This post will not make you feel safe from terrorism, and it surely will not reassure you about your digital privacy. In fact, I will ask questions and provide no solutions as none appear to exist.
On September 11, 2016, a discussion on Reddit posed several questions on terrorism to a panel of experts from TRAC . Following the release of the movie Snowden, the responses to those questions may have gained deeper context. One question was “What would you say is the most important aspect of fighting terrorism around the world?” Another person asked, “How much blame can be put on the leaders of this country and policy decisions for the state of terrorist activity in the world today?” Though the thread is no longer available, the responses were varied depending on which expert responded. In one of my responses, I mentioned the fact that personal privacy may be violated by intelligence authorities in the prospect of national security. I also do not think national leaders are responsible for individuals engaging in acts of terrorism. After watching the fact-based film Snowden, several questions raced through my mind. Would the American public be willing to accept another 9/11-level event to protect their privacy? At what point would a nation willingly draw a line and advance no further in intelligence collection technology and activities toward its citizens who have broken no laws?
Let’s use Japan as a quick case study. In 1989, a Japanese apocalyptic cult called Aum Shinrikyo gained religious protections under Japan’s Religious Corporations Law. Through the protections afforded Aum, they engaged in chemical and biological terrorism on a scale never before seen. Although they carried out numerous attacks, the only one which achieved notable success was their attack on the Tokyo subway with Sarin nerve agent. Had the Japanese law enforcement officials been permitted to pursue suspicions through enhanced surveillance, perhaps that attack could have been stopped.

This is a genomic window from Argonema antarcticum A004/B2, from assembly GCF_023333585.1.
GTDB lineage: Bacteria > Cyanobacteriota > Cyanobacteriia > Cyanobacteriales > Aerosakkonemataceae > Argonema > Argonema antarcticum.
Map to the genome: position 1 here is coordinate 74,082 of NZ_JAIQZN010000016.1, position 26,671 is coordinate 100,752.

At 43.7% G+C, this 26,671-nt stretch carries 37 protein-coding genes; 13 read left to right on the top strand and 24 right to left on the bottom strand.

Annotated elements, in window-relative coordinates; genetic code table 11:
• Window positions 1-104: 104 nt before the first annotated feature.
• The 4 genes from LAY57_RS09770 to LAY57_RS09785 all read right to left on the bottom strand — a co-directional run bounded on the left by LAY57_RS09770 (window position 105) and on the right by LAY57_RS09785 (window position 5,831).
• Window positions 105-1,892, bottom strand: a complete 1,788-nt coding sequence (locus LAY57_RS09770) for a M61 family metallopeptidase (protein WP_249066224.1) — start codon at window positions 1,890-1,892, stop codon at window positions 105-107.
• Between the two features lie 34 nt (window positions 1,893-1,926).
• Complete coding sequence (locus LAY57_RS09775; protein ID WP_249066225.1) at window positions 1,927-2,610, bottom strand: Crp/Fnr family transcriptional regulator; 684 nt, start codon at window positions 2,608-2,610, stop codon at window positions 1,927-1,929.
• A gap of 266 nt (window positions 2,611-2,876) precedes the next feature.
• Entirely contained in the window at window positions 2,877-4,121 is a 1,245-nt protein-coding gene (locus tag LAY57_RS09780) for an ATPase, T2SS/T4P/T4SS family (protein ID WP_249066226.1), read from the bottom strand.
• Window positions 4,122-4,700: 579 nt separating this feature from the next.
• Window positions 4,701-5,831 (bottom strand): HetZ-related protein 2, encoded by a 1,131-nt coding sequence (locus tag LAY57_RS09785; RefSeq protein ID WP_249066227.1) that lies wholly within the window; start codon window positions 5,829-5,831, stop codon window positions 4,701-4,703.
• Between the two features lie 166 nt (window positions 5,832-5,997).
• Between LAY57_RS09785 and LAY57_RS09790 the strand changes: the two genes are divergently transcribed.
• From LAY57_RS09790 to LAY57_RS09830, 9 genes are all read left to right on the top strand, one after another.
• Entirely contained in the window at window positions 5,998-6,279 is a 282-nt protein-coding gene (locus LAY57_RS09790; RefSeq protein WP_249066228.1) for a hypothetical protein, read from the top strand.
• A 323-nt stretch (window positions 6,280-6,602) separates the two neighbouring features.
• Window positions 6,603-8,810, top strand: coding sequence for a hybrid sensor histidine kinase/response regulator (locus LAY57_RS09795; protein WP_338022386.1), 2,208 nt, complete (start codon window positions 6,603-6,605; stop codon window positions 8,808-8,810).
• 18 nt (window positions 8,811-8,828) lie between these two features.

More recently, the apparent attacks by Ahmad Khan Rahami in New York and New Jersey on September 17-18, 2016 highlight the impossibly difficult challenge of preventing lone wolf extremist attacks. After the Snowden information release in 2013, it is not publically known if pervasive data collection is still being conducted against US citizens. Regardless, numerous lone wolf attacks in recent years seem to demonstrate that US intelligence collection systems are useful in a responsive role following attacks, but are not effectively able to find the terrorist needle in an enormous haystack.
With those considerations in mind, let’s get back to the original questions. Would the American public be willing to accept another 9/11-level event to protect their privacy? I believe a majority of Americans would vote for increased personal privacy if only because they feel they would never be affected by a terrorist attack or that their personal data would be of any contribution to preventing a terrorist attack. If personal digital privacy is fully restored and another large attack was to occur, there is bound to be a public outcry for more protection, but at what cost? In this case, it is doubtful that the public would assume a fair share of the responsibility which the cost of their privacy would command.
This begs the hypothetical dilemma: at what point would a nation willingly draw a line and advance no further in intelligence collection technology and activities toward its citizens who have broken no laws? Let’s say there was a technological breakthrough in the pre-9/11 world that would have allowed US intelligence officials to gather information about a developing plan to fly airlines into the World Trade Center. This marvel of technology was incredibly powerful but would inevitably infringe on personal privacy in the course of performing its tasks. Would the violation of individual rights be justified? Is your privacy worth the potential loss of thousands of lives? How can national leaders balance protecting individual freedoms and personal security? On the slippery slopes of ethical ambiguity, how do we move forward as a nation against a rapidly evolving and determined enemy who lives among us, yet still protect the foundational rights this country was founded on? Are these eternally rhetorical questions?
Author: Captain Kelley Williams, MS
Analytical Science Officer, Assoc. Director CBRN Defense, and TRAC Consultant.